Chapter Three

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Igren crouched in the corner of her room. Her eyes were wide and unblinking, hands clenched against her chest. She rocked, slowly, to and fro, like a boat on a gentle tide.

She'd smothered the fire in its grate. Covered the window. Pulled the blind across the skylight. Slid cloth in the crack beneath her door—yet still, the darkness was not complete.

They would see her. They would see her and they would find her and they would hurt, hurt, hurt her again and again and again...

Because she didn't scream. Not like the others. The ones who died. She wouldn't.

And Father wanted her to scream.

Was that a foot on the stair? Had they come looking at last?

Of course. They always did. She was their favorite plaything.

Igren moved deeper into the corner, breath coming harsh and quick between her dry lips, hands cold and trembling. If they came, she would fight. Yes. She would fight. Tear out their laughing tongues. Bite off their reaching fingers. Rip out their lying throats. Then, she would run.

Perhaps this time they wouldn't catch her.

The soft knock made her heart leap against her ribs like a caged animal. A low hiss escaped between her teeth.

The knock came again.




A man's voice. Not Father. One of his friends. One of his friends come to fetch her.

Igren's hands curved into claws.

Another knock. Then, slowly, the door began to open.

She hadn't locked it. There was no lock. No. Father had all the keys. Only he held the privilege of locked doors.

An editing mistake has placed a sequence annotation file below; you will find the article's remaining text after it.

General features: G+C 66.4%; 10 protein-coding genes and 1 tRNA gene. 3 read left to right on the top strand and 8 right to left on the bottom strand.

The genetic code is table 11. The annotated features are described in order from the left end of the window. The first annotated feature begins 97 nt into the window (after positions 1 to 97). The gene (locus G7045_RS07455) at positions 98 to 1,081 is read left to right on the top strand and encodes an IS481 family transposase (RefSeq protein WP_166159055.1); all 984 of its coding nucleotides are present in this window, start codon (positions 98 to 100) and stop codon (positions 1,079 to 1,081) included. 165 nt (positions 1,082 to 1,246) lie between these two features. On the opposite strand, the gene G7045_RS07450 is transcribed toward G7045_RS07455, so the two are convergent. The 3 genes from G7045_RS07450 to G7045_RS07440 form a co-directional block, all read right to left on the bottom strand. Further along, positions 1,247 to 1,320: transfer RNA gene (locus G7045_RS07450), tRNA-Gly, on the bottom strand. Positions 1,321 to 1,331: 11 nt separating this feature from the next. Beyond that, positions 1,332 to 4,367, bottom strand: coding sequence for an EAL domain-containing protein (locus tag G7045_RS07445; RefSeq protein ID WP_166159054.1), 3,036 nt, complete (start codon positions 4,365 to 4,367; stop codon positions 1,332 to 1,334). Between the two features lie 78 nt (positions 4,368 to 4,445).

Igren's crouch shifted slightly. One hand rested on the stone. She waited.

The door bunched against the cloth she'd pressed under it. After a moment of struggled, a hand reached down around the door and moved it aside.

"Emissary?" A shape, tall and broad, moved into the darkness of her room. "Emissary, are y—"

With a snarl and a curse older than speech, Igren lunged. She had intended to wrap her long fingers around his throat, but an instant before she could he turned and lifted an armored forearm to block her. Igren crashed into his bulk, sending him staggering back against the wall. She howled, tried to tear past leather, plate and chainmail to the flesh beneath.

With a cry, he thrust out an elbow and set her stumbling backward. There was a snap, and a whirring sound as the blind that covered the skylight folded open. Igren realized she'd pushed him against the rope and its hook on the wall. Pale sunlight flooded down into the tower room.

Sunlight was bad. It showed where you were hidden.

Igren snarled again and leapt.

The intruder stepped swiftly forward and seized her wrists. "Emissary, stop this!"

He held her fast and stared into her eyes. His were blue. Blue and clear and pained, as if she'd plunged a blade through him. And, finally, Igren saw who he was. And where she was. And when.

All at once, the present flooded into her past and began to drown her from the inside.

She shook her head. "No."

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